Gentry R, Greene T, Chappell G, Lea I, Borghoff S, Yang C, Rathman J, Ribeiro JV, Hobocienski B, Mostrag A, Rodricks J, Clewell H. 2021. Integration of evidence to evaluate the potential for neurobehavioral effects following exposure to USFDA-approved food colors. Food Chem Toxicol 151:112097. doi: 10.1016/j.fct.2021.112097. Epub 2021 Mar 4. PMID: 33677041.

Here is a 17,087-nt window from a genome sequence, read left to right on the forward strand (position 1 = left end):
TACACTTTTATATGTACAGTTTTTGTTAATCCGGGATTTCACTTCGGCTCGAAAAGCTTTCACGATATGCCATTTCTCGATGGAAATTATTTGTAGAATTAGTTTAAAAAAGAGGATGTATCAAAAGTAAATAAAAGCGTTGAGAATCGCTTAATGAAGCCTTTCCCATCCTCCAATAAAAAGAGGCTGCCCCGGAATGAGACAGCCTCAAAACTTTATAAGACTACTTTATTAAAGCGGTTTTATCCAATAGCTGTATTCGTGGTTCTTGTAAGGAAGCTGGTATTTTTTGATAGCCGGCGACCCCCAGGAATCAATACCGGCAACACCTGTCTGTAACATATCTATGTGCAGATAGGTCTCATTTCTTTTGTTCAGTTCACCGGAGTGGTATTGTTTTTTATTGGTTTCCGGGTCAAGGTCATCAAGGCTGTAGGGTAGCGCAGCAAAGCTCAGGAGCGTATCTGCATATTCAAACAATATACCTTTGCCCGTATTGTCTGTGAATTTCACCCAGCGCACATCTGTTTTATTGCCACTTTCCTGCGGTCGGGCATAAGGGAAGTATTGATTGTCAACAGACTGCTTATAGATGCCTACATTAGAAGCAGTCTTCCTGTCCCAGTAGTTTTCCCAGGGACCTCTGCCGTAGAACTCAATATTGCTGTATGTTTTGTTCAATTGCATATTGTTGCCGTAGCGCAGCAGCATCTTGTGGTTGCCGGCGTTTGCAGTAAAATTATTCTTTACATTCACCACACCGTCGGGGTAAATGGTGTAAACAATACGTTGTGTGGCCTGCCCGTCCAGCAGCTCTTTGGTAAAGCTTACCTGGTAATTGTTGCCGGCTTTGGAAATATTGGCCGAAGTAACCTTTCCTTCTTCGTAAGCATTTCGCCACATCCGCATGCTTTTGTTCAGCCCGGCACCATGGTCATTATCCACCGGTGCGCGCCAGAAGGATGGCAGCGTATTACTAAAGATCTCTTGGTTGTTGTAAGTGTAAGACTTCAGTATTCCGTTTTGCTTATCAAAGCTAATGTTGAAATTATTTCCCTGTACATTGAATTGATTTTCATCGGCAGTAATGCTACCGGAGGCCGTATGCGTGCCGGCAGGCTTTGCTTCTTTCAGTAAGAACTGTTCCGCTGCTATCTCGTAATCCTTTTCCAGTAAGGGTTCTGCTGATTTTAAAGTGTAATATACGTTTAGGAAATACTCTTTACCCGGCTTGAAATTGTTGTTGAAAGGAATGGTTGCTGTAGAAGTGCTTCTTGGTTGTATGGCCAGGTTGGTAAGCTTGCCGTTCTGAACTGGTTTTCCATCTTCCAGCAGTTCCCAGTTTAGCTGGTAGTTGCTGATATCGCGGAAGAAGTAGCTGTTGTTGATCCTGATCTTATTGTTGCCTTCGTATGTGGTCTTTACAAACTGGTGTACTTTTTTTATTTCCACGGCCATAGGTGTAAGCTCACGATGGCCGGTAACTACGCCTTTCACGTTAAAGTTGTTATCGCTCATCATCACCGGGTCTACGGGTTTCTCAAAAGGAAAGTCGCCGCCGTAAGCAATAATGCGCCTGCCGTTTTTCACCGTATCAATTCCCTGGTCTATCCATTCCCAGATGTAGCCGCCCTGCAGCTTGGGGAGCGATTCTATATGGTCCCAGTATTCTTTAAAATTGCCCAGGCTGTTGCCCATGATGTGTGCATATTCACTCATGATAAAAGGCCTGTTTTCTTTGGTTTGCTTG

California’s Office of Environmental Health Hazard Assessment was tasked with conducting risk assessments for United States Food and Drug Administration-approved food dyes relative to neurobehavioral concerns. The purpose of this assessment was to evaluate the evidence for neurodevelopment effects based on three streams of evidence: 1) studies identified by OEHHA for consideration in a quantitative risk assessment; 2) studies relevant to understanding mechanisms of neurobehavioral effects; 3) an in silico assessment of the bioavailability of USFDA-approved food dyes. The results indicate a lack of adequate or consistent evidence of neurological effects, supported by a lack of bioavailability and brain penetration predicted by the in silico assessment. Further, the mechanistic evidence supports a lack of activity from in vitro neurotransmitter assays, and a lack of evidence to support molecular initiating events or key events in adverse outcome pathways associated with neurodevelopmental effects, supporting a lack of biological plausibility for neurobehavioral effects following food exposures to colors. These conclusions are consistent with other authoritative bodies, such as JECFA and EFSA, that have determined (i) other effects are more appropriate for estimating acceptable daily intakes and (ii) evidence from the neurobehavioral studies lack the strength to be relied upon for quantitative risk assessment.